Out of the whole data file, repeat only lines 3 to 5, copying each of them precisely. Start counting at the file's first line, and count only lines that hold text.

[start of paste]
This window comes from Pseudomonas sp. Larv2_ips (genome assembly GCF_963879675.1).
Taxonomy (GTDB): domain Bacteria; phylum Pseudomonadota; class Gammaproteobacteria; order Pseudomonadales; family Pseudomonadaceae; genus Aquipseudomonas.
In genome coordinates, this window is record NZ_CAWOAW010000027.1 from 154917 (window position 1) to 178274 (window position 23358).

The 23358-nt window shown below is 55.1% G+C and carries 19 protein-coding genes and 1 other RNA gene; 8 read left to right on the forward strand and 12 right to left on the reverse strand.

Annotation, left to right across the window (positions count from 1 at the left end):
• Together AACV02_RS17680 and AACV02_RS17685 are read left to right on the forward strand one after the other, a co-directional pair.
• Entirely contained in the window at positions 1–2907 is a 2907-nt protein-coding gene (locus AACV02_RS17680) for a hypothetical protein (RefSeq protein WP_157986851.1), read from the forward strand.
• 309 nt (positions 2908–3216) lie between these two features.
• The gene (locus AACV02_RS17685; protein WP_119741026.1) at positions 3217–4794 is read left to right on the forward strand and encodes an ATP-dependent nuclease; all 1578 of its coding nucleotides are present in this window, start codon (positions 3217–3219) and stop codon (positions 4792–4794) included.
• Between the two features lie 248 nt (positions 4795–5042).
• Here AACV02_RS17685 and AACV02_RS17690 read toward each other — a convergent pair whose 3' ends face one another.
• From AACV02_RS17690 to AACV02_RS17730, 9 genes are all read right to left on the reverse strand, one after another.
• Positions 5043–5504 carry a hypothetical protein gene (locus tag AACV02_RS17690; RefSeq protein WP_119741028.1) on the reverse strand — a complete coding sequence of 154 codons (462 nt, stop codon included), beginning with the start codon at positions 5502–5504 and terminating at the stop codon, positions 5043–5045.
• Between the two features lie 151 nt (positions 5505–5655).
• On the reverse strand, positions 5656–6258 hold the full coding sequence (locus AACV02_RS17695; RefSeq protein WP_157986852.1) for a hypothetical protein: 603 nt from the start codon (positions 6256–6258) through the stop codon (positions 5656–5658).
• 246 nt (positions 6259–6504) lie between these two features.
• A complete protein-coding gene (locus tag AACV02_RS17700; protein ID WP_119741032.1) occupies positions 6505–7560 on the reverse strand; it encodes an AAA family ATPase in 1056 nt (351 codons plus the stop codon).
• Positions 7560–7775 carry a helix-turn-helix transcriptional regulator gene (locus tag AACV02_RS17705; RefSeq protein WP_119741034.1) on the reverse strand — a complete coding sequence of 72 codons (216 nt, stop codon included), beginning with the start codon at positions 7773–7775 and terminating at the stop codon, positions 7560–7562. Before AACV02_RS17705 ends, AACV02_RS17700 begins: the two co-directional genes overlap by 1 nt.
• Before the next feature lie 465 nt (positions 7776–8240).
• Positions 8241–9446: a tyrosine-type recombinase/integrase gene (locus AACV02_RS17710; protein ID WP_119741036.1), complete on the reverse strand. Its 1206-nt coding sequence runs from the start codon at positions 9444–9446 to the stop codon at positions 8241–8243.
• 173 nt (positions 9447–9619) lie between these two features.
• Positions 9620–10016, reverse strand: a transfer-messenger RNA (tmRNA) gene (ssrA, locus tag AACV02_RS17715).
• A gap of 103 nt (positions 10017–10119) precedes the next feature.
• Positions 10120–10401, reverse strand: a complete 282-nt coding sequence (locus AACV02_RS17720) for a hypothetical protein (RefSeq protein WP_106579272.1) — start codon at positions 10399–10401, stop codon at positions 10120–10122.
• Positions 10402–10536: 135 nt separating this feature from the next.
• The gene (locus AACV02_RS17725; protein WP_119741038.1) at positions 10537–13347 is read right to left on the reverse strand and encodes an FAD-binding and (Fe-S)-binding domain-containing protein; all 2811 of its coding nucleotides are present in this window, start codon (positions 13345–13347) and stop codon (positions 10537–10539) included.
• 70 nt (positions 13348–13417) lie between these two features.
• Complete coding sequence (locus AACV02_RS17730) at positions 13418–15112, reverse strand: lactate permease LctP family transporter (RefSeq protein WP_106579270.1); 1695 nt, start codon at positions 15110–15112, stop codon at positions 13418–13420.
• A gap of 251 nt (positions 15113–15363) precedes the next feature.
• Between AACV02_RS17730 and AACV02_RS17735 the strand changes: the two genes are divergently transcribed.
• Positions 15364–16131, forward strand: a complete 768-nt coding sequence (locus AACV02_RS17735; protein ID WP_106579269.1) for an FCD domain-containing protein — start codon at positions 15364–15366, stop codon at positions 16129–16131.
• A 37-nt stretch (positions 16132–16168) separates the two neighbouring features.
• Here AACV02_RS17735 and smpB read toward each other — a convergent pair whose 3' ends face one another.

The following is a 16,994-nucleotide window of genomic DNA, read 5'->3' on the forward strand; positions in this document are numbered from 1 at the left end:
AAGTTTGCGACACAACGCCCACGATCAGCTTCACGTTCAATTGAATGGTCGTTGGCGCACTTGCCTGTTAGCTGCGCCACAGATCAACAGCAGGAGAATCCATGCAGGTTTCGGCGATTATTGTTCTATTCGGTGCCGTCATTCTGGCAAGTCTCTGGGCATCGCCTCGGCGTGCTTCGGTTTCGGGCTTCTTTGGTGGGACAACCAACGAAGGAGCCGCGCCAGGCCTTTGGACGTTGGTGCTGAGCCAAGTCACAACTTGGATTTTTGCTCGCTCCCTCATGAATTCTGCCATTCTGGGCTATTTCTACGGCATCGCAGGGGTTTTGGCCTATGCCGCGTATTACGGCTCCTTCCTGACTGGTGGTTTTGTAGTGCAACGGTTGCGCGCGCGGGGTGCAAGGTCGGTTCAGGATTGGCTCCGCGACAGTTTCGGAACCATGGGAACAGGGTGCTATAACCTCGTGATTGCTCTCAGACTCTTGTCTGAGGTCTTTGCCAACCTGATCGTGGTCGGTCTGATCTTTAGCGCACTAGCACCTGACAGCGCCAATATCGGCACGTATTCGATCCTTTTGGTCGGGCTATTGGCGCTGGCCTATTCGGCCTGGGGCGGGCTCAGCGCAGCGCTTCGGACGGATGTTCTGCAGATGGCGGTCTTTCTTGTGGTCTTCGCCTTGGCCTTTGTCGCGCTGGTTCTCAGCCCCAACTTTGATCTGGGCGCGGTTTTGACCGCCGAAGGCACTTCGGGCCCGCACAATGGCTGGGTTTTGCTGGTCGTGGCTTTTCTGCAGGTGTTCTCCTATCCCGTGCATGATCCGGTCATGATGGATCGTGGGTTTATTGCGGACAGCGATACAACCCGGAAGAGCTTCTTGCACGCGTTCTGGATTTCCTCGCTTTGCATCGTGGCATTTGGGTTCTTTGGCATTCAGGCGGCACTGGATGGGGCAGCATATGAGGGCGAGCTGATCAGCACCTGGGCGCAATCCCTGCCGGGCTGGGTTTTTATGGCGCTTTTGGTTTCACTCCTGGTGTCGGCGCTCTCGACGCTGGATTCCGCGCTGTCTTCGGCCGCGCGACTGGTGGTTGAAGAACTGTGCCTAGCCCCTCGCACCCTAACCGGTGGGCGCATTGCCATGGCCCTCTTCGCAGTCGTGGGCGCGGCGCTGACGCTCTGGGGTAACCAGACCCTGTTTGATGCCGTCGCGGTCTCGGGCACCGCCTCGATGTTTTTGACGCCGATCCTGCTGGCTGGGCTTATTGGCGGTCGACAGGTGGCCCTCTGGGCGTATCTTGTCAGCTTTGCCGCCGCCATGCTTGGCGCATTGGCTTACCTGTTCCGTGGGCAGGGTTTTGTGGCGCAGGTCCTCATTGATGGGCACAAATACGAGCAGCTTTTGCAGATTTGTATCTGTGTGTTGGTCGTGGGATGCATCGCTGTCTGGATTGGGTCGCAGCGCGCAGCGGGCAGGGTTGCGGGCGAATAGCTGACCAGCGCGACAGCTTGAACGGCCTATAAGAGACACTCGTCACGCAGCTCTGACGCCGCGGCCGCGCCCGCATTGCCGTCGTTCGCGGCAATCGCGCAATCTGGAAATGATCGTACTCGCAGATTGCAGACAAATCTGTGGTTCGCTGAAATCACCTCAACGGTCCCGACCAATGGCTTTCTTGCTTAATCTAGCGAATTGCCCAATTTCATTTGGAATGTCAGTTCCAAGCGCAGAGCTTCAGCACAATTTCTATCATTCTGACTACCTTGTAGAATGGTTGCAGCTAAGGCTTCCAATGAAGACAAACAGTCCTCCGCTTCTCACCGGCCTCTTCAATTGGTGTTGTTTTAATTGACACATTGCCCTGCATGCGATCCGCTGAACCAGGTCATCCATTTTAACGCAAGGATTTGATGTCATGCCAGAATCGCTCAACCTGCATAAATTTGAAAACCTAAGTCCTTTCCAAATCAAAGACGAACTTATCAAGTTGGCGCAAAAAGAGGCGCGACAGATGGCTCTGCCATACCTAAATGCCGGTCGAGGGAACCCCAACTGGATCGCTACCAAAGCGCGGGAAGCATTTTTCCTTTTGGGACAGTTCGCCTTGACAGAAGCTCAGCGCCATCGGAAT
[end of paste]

In genome coordinates, this window is record NZ_CAWOAW010000027.1 from 154917 (window position 1) to 178274 (window position 23358).

The 23358-nt window shown below is 55.1% G+C and carries 19 protein-coding genes and 1 other RNA gene; 8 read left to right on the forward strand and 12 right to left on the reverse strand.

Annotation, left to right across the window (positions count from 1 at the left end):